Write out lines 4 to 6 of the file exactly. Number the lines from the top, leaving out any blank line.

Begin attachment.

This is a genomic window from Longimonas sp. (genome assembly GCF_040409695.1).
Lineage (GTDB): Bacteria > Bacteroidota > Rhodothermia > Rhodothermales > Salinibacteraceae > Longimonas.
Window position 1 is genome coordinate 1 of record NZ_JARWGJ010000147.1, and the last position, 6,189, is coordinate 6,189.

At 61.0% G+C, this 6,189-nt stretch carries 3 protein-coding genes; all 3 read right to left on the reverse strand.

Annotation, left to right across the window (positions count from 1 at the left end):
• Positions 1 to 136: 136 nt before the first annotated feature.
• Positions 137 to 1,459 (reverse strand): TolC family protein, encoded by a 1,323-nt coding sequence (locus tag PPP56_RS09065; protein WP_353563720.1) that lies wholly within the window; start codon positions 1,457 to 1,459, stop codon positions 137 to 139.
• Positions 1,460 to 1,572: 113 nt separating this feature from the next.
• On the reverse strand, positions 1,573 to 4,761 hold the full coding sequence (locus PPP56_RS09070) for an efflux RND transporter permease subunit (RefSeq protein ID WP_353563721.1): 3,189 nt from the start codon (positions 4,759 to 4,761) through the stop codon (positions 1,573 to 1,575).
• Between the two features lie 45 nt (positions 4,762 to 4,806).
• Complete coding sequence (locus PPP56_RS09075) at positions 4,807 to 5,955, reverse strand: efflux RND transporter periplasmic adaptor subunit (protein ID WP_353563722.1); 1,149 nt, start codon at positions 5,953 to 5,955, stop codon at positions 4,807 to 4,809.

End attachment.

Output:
At 61.0% G+C, this 6,189-nt stretch carries 3 protein-coding genes; all 3 read right to left on the reverse strand.

Annotation, left to right across the window (positions count from 1 at the left end):
• Positions 1 to 136: 136 nt before the first annotated feature.